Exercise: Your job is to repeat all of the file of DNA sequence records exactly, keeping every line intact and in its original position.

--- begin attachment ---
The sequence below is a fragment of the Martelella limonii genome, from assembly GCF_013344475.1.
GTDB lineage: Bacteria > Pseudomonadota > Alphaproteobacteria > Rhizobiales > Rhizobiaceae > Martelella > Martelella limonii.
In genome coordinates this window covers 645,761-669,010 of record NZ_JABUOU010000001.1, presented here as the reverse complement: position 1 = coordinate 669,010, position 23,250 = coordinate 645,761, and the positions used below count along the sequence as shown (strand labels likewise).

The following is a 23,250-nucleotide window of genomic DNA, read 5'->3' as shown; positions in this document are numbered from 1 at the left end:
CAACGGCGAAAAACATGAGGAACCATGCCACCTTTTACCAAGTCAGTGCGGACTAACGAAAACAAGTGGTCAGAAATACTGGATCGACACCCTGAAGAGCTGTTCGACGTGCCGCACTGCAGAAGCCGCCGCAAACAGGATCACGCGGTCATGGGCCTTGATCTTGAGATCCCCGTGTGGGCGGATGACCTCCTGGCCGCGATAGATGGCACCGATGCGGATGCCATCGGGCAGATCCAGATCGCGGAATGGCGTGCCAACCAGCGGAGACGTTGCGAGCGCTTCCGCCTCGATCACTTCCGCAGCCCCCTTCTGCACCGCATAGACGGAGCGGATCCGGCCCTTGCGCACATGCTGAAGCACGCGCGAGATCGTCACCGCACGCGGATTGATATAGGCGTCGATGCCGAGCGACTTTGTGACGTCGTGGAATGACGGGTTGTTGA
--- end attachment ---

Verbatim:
The sequence below is a fragment of the Martelella limonii genome, from assembly GCF_013344475.1.
GTDB lineage: Bacteria > Pseudomonadota > Alphaproteobacteria > Rhizobiales > Rhizobiaceae > Martelella > Martelella limonii.
In genome coordinates this window covers 645,761-669,010 of record NZ_JABUOU010000001.1, presented here as the reverse complement: position 1 = coordinate 669,010, position 23,250 = coordinate 645,761, and the positions used below count along the sequence as shown (strand labels likewise).

The following is a 23,250-nucleotide window of genomic DNA, read 5'->3' as shown; positions in this document are numbered from 1 at the left end:
CAACGGCGAAAAACATGAGGAACCATGCCACCTTTTACCAAGTCAGTGCGGACTAACGAAAACAAGTGGTCAGAAATACTGGATCGACACCCTGAAGAGCTGTTCGACGTGCCGCACTGCAGAAGCCGCCGCAAACAGGATCACGCGGTCATGGGCCTTGATCTTGAGATCCCCGTGTGGGCGGATGACCTCCTGGCCGCGATAGATGGCACCGATGCGGATGCCATCGGGCAGATCCAGATCGCGGAATGGCGTGCCAACCAGCGGAGACGTTGCGAGCGCTTCCGCCTCGATCACTTCCGCAGCCCCCTTCTGCACCGCATAGACGGAGCGGATCCGGCCCTTGCGCACATGCTGAAGCACGCGCGAGATCGTCACCGCACGCGGATTGATATAGGCGTCGATGCCGAGCGACTTTGTGACGTCGTGGAATGACGGGTTGTTGA